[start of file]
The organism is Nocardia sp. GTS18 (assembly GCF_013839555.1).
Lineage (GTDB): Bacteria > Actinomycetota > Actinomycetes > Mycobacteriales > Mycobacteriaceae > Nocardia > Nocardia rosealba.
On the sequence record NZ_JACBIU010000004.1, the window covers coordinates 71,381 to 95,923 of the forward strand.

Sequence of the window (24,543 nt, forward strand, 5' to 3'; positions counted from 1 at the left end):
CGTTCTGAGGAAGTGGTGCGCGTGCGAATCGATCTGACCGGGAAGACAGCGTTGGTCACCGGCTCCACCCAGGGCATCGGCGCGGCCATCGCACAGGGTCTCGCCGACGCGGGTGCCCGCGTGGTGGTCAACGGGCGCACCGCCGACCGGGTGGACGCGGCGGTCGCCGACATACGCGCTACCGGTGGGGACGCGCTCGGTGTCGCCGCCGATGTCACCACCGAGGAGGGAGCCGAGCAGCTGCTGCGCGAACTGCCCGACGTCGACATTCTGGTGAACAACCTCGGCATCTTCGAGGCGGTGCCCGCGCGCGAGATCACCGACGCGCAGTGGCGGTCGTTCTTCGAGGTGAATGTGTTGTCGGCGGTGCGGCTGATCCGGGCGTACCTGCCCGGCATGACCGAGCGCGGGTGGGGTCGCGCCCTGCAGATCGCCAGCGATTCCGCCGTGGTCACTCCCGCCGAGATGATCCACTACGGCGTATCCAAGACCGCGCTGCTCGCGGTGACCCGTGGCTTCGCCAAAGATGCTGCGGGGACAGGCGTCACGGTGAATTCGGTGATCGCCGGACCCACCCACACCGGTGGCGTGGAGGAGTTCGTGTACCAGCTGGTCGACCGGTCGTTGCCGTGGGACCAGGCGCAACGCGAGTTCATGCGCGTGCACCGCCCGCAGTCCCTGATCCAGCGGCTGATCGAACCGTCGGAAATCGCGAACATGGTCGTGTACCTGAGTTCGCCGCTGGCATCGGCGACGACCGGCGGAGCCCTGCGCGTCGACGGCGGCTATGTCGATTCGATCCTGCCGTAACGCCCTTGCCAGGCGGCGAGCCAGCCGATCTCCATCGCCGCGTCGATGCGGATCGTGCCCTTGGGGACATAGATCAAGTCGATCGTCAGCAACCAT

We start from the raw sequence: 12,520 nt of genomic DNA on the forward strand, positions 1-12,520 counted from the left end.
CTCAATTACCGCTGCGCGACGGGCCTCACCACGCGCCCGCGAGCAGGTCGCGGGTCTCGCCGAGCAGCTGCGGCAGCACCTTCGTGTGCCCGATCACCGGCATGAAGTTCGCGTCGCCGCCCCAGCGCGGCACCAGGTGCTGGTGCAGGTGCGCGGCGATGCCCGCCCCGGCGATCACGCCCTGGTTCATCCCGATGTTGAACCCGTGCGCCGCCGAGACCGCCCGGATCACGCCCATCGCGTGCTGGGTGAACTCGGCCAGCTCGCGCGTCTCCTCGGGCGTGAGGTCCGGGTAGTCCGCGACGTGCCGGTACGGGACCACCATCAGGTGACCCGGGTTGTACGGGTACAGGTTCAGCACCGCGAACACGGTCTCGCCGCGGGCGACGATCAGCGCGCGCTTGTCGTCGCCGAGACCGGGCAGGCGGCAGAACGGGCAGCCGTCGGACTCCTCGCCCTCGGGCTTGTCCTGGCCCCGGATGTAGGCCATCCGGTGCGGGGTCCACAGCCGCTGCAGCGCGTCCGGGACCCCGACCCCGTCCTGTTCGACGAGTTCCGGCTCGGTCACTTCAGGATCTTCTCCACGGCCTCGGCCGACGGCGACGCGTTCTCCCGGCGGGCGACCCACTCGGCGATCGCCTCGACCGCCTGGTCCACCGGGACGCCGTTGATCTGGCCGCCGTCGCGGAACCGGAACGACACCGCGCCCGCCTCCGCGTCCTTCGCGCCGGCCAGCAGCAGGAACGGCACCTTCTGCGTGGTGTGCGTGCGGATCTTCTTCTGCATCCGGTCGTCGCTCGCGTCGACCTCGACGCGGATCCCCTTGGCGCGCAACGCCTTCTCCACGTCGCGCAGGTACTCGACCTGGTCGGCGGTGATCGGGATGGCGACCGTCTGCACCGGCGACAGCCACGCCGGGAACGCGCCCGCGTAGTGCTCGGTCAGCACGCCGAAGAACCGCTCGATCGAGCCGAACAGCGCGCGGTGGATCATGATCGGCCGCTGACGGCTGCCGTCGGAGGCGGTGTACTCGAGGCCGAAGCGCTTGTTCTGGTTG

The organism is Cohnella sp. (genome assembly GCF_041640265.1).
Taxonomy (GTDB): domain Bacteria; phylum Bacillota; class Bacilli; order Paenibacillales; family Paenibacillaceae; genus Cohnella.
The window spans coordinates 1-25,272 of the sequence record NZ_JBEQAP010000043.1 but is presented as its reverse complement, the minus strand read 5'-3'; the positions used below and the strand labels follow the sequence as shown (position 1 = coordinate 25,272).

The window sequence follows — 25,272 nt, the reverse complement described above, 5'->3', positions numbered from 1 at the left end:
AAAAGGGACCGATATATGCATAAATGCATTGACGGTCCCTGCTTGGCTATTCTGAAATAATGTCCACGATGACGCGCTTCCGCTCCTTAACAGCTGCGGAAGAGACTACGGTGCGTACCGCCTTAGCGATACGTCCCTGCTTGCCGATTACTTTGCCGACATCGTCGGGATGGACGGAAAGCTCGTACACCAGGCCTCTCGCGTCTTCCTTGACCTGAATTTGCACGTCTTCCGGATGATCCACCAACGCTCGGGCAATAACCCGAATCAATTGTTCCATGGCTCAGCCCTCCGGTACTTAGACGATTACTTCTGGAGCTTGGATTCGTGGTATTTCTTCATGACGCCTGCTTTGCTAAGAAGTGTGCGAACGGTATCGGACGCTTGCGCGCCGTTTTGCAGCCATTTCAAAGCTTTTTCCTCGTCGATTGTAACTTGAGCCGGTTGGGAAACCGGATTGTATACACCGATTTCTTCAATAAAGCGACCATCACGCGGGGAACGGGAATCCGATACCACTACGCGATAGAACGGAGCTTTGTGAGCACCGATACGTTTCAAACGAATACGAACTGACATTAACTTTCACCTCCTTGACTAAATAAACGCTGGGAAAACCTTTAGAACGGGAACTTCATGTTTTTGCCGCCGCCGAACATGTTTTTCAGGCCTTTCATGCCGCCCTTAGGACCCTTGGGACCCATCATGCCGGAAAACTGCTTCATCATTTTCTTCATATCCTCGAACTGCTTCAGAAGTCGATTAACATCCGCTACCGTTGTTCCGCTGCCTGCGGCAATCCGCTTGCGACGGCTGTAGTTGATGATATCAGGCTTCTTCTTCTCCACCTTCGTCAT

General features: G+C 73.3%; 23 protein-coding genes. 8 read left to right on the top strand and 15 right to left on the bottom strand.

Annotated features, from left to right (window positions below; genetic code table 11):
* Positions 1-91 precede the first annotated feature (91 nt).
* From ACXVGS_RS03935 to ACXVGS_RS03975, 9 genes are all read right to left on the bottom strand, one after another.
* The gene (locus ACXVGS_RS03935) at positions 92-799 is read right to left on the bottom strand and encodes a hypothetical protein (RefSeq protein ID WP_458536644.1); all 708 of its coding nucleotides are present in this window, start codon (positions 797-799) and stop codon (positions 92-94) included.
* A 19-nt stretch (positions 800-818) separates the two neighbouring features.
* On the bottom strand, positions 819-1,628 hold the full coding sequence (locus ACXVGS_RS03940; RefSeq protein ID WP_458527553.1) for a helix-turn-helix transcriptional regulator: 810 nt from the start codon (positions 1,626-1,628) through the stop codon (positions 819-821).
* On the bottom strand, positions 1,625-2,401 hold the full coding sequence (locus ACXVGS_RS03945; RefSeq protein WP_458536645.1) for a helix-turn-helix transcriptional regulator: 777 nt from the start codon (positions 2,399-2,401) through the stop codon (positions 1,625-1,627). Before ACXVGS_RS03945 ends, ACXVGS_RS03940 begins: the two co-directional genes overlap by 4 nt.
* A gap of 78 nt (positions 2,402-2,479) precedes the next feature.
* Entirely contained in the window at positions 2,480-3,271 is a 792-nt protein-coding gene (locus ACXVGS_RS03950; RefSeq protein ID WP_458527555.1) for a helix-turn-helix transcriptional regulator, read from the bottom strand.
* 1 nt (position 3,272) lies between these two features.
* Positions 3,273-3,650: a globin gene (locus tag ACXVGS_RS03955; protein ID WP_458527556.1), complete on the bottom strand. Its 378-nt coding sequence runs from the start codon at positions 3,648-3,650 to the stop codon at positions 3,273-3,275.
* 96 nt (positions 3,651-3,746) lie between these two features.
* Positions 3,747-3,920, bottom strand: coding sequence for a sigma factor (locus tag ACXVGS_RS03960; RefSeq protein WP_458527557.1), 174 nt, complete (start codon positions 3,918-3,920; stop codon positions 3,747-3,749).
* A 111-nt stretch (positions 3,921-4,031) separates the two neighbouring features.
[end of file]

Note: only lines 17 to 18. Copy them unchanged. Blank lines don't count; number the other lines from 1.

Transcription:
* The gene (locus ACXVGS_RS03935) at positions 92-799 is read right to left on the bottom strand and encodes a hypothetical protein (RefSeq protein ID WP_458536644.1); all 708 of its coding nucleotides are present in this window, start codon (positions 797-799) and stop codon (positions 92-94) included.
* A 19-nt stretch (positions 800-818) separates the two neighbouring features.